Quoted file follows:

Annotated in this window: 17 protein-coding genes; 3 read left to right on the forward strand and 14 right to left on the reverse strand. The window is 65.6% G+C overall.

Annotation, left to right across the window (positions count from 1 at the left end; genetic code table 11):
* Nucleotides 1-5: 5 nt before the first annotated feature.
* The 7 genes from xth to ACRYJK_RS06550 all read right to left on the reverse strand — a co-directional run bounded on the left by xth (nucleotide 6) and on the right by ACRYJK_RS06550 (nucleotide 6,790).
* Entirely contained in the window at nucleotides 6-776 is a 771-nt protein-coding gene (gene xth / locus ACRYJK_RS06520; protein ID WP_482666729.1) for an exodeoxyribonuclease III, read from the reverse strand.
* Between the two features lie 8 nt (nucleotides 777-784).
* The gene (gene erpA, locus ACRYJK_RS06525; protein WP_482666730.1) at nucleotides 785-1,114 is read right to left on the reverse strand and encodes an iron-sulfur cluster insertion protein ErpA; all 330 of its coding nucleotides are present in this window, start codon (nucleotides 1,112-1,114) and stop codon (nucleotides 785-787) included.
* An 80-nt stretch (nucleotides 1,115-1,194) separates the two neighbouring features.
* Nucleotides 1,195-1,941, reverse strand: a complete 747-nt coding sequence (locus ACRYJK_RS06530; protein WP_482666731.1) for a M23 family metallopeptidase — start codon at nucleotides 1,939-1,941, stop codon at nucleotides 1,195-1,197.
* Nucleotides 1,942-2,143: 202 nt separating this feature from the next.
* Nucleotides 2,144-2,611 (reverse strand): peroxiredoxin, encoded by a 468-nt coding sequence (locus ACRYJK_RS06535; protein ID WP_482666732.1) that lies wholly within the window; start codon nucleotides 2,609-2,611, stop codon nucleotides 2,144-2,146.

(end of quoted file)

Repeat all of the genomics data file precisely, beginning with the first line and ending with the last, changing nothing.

Annotated in this window: 17 protein-coding genes; 3 read left to right on the forward strand and 14 right to left on the reverse strand. The window is 65.6% G+C overall.

Annotation, left to right across the window (positions count from 1 at the left end; genetic code table 11):
* Nucleotides 1-5: 5 nt before the first annotated feature.
* The 7 genes from xth to ACRYJK_RS06550 all read right to left on the reverse strand — a co-directional run bounded on the left by xth (nucleotide 6) and on the right by ACRYJK_RS06550 (nucleotide 6,790).
* Entirely contained in the window at nucleotides 6-776 is a 771-nt protein-coding gene (gene xth / locus ACRYJK_RS06520; protein ID WP_482666729.1) for an exodeoxyribonuclease III, read from the reverse strand.
* Between the two features lie 8 nt (nucleotides 777-784).
* The gene (gene erpA, locus ACRYJK_RS06525; protein WP_482666730.1) at nucleotides 785-1,114 is read right to left on the reverse strand and encodes an iron-sulfur cluster insertion protein ErpA; all 330 of its coding nucleotides are present in this window, start codon (nucleotides 1,112-1,114) and stop codon (nucleotides 785-787) included.
* An 80-nt stretch (nucleotides 1,115-1,194) separates the two neighbouring features.
* Nucleotides 1,195-1,941, reverse strand: a complete 747-nt coding sequence (locus ACRYJK_RS06530; protein WP_482666731.1) for a M23 family metallopeptidase — start codon at nucleotides 1,939-1,941, stop codon at nucleotides 1,195-1,197.
* Nucleotides 1,942-2,143: 202 nt separating this feature from the next.
* Nucleotides 2,144-2,611 (reverse strand): peroxiredoxin, encoded by a 468-nt coding sequence (locus ACRYJK_RS06535; protein ID WP_482666732.1) that lies wholly within the window; start codon nucleotides 2,609-2,611, stop codon nucleotides 2,144-2,146.